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Many situations in our lives require us to make relatively quick decisions as whether to approach or avoid a person or object, buy or pass on a product, or accept or reject an offer. These decisions are particularly difficult when there are both positive and negative aspects to the object. How do people go about navigating this conflict to come to...
Article
Negative cognitive biases both characterize and predict depressive symptoms. In the current study, we explored the role of individual differences in valence weighting, people's tendency to weight resemblance to a known positive versus a known negative more strongly when generalizing from their existing attitudes to novel objects. To assess particip...
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People with negative self-views may fail to generalize appropriately from success experiences (e.g., Wood, Heimpel, Newby-Clark, & Ross, 2005). We drew on theories regarding self-views (Swann, Griffin, Predmore, & Gaines, 1987) and abstraction (Semin & Fiedler, 1991), as well as past linguistic framing work (e.g., Marigold, Holmes, & Ross, 2007, 20...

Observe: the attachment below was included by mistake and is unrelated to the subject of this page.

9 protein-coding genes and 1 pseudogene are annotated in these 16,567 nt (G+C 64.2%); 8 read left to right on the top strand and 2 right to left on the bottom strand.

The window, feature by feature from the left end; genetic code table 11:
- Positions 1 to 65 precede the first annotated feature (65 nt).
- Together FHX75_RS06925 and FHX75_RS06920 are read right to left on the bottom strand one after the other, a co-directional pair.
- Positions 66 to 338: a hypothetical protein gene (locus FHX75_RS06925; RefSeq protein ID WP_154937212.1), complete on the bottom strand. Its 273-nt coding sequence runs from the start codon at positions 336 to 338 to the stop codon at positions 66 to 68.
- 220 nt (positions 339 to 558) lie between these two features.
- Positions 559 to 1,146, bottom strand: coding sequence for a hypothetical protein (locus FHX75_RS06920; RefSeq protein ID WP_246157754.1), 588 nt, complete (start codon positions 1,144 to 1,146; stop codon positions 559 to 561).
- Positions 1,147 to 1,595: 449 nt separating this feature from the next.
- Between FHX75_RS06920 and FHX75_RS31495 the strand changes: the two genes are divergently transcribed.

Article
This research investigated the hypothesis that intellectual competence is chronically accessible to individuals who question their own intellectual competence, despite their own uncertainty on this dimension, and that they rely on intellectual competence in forming impressions of and thinking about others. In two studies, we show that doubtful indi...
Article
This study examined effortful cognitive skills and underlying maladaptive beliefs among patients treated with Cognitive Therapy for depression (CT). Depressed patients (n = 44) completed cognitive measures before and after 16 weeks of CT. Measures included: an assessment of CT skills (Ways of Responding Scale, WOR), an implicit test of maladaptive...
Article